Inaugural Discussion: What does mindful teaching and learning mean to you?

In this opening discussion, we invite all visitors to this website to share your experiences and your perspectives on what mindful teaching and learning means to you. What do you find inviting about the concept of mindful teaching? How would you recognize it if you were observing a teacher enacting mindful teaching?

- December 2013

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the present moment is a teaching moment

Mindful teaching is mindful living. It is being in the present moment fully to be available to oneself and one's student completely. Every good teacher must be a good listener and must take his/her student where he/she is and work from there. This is only attainable to those who can shed themselves of inhabiting the past or anticipating the future and simply work in the moment to be both available and responsive to the situation as it truly is.

the role of a teacher

"It is the supreme art of the teacher to awaken joy in creative expression and knowledge."

~Albert Einstein

Mindful Attention

To me, mindful teaching has to do with a shift of focus so that we pay attention to the whole student, not only the grades. It also means that we give time to the students who are on the periphery of our awareness. Finding time for quiet in the classroom helps cultivate this spirit of mindfulness.

Remembering what is most important in the classroom

The easy to follow meditation practices on this wonderful new site (a veritable one-stop shop for anyone in education interested in learning more about the benefits of mindfulness) will help teachers briefly pause and remember daily what the true center of the classroom is: the student and their learning.

Mindful Teaching

The attention mindful teaching demands through genuine concerted action, attention to the ethics of process, regard for the development of self-understandings in relation to other(s), and cognizance of contextually sensitive practices, characterizes mind understood as a verb. As a teacher educator I am invested in “moving minds” (Bresler, 2004). This movement of thinking is at the heart of what it means to educate. Thus, attention to this movement is the mindfulness I seek within educative settings of all kinds.

Mindful learning

The real challenge is for students to learn how to be mindful in their dealings with each other and their teachers.


Mindful teaching for me is often no more than sitting down at my desk during recess and noticing one or two of my breaths with nothing in my hands.

Mindful Teaching

Mindful teaching allows space for students to enter in. Sometimes I get so caught up with "teaching" that I forget to really interact with them. It's nice to quiet my mind and listen. Amazing what I hear and learn.

The Way of the Teacher

When reading Musashi's Book of Five Rings during my teacher training I saw a number of ways that the samurai's mindfulness could apply to my practice.

The way is in training. Practice of particular actions allows them to be used without thought, freeing the mind to assess any situation.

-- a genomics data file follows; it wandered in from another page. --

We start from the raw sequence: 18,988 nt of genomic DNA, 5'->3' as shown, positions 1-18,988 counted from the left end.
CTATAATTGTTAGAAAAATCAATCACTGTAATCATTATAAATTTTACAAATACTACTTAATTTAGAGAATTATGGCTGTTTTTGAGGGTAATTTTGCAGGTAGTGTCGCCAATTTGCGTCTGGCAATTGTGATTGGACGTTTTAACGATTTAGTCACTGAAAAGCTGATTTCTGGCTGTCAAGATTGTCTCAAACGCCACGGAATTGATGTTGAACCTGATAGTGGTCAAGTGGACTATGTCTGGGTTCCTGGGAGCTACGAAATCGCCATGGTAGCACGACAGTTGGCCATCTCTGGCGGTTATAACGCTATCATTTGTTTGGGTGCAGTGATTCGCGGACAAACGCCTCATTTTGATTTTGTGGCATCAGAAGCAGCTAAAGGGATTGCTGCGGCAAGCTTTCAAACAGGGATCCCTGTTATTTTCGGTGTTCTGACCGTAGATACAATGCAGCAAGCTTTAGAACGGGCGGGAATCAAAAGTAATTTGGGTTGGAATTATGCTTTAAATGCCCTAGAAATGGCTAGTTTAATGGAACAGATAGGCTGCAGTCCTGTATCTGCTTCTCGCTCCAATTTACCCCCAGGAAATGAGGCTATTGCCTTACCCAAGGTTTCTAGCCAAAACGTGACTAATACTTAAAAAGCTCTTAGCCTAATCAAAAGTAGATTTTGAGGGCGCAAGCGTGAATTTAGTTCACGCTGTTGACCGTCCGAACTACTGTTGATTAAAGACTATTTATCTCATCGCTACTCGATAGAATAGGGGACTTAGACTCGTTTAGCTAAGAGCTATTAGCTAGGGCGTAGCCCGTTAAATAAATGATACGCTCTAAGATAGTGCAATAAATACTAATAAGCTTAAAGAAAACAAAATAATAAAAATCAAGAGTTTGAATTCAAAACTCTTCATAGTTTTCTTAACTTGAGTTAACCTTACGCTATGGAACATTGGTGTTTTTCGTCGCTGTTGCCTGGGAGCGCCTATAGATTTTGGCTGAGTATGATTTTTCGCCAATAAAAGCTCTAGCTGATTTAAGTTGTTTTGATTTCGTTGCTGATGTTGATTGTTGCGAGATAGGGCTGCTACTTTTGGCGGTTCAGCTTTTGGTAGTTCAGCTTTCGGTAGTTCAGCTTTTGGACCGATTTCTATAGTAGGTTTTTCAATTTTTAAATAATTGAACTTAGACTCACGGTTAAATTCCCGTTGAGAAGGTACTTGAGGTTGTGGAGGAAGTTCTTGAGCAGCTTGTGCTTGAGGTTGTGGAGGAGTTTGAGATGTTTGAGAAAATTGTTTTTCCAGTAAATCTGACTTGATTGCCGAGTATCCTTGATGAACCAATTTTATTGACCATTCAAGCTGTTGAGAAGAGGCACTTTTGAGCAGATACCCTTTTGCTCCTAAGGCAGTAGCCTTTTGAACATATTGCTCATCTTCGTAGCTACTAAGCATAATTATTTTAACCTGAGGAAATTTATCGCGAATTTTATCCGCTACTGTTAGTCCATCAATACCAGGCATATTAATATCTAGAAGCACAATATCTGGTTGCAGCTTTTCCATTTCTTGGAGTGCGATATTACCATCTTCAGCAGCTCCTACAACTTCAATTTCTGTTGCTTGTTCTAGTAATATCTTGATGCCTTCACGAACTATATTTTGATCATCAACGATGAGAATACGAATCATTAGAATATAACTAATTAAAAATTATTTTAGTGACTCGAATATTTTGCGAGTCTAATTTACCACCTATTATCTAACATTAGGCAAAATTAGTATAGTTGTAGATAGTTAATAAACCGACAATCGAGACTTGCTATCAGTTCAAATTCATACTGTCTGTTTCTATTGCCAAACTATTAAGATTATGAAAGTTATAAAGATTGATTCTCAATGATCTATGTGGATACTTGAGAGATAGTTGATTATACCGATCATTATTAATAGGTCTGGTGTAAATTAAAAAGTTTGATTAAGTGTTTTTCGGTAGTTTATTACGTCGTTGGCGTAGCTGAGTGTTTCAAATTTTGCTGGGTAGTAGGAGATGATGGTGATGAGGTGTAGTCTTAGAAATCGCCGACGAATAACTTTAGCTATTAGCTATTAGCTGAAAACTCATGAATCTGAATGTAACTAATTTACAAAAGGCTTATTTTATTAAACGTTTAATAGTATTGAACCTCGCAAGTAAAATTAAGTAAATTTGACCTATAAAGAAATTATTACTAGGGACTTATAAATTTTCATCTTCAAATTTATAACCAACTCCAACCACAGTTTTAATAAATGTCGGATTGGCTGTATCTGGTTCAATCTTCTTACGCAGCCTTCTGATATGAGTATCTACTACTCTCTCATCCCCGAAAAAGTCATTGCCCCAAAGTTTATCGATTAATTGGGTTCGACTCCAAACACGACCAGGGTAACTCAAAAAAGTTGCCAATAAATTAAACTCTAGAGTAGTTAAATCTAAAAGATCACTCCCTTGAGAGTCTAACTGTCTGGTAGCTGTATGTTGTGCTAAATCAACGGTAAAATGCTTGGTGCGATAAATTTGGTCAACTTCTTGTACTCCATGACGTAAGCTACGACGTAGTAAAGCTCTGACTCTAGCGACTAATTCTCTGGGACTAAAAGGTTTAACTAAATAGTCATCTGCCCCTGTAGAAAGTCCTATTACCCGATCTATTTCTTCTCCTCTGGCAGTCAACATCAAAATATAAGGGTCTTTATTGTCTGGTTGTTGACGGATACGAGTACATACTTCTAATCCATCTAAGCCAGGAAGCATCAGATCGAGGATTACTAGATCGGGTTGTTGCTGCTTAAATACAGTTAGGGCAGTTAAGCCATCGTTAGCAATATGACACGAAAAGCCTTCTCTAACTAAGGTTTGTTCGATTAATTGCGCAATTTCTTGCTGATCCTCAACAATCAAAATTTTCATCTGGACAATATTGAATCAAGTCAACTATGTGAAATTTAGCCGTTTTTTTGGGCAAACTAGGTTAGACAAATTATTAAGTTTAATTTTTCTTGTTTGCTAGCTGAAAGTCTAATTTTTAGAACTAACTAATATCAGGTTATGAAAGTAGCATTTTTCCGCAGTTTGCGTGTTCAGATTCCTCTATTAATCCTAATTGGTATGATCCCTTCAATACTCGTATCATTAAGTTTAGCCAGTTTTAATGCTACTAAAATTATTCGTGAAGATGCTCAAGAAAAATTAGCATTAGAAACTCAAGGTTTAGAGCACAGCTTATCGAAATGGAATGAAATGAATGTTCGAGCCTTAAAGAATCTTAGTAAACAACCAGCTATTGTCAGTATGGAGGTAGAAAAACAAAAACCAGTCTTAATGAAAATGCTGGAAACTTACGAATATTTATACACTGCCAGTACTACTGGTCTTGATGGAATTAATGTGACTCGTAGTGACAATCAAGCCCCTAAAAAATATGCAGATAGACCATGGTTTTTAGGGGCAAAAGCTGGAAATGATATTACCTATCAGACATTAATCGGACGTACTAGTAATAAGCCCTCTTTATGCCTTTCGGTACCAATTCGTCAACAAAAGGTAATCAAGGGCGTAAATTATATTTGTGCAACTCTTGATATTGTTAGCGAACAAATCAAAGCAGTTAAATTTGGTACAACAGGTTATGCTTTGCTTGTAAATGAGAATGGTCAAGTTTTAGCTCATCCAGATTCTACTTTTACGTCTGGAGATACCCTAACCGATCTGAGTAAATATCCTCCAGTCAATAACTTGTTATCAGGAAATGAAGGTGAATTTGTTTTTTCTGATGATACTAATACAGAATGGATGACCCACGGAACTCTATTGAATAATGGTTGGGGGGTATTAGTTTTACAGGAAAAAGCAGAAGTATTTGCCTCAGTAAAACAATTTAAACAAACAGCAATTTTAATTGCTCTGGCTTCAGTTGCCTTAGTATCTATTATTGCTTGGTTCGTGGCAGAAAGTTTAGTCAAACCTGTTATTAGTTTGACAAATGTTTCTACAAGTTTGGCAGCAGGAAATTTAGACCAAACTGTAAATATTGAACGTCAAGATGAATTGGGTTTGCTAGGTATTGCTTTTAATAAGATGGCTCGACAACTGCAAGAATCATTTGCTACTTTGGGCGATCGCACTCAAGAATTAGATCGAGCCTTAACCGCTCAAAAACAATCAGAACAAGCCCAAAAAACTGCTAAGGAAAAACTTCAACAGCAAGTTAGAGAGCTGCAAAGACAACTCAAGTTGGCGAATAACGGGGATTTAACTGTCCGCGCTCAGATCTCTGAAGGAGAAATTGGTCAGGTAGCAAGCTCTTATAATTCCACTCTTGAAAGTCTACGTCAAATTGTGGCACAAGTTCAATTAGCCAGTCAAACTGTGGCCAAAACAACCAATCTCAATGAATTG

Do not be attached. The swordsman’s focus must be cutting the enemy. The teacher’s focus must be the student’s learning. Too much commitment to some particular style, equipment, or other matter creates a distraction and inhibits flexibility.

Cross at the ford. As the strategist knows himself and his enemy he attacks the weak point, the teacher knowing self and student works in the advantageous place.

Become the enemy /student. Considering the situation from the other’s point-of-view can inform the proper attitude and reveal the effective course of action.

I'm not sure yet. I'm just

I'm not sure yet. I'm just starting to explore what mindful teaching might be. I am grateful for the support this site is providing.


Thank you for your comment and we are glad that you are enjoying this site! Mindful teaching is a journey and we hope that you continue to explore and share with our community.

Mindfulness involves

not just being present to oneself but also present to:
- the level of involvement of the learners
- the affective state of the learners
- the subject matter being learned, so that how it is presented engages the learners (as opposed to teaches them). It is through engagement that inspired learning will happen
- to the energy movements in the class that tell "us" that we need to continue, change tack, etc
- to the energy movements in oneself, telling us that we need to put more attention here, or there; or possibly less attention somewhere else
- to the aims that we have set ourselves ( not the learners) for the class
- and so on!

Great point!

Hi Andrew,
Thanks for your comment. Great point! Mindfulness is not simply an internal practice, but should involve students and their learning, especially in the classroom context. Take care!

Mindful teaching and learning

Mindful teaching and learning allows both students and teachers to ask the questions that matter to them. It involves doing the work of learning with and for a purpose, providing and receiving meaningful feedback, and understanding that nothing is ever fully and finally learned, but that we are continually spiraling to new places in our growth and understanding, and skills.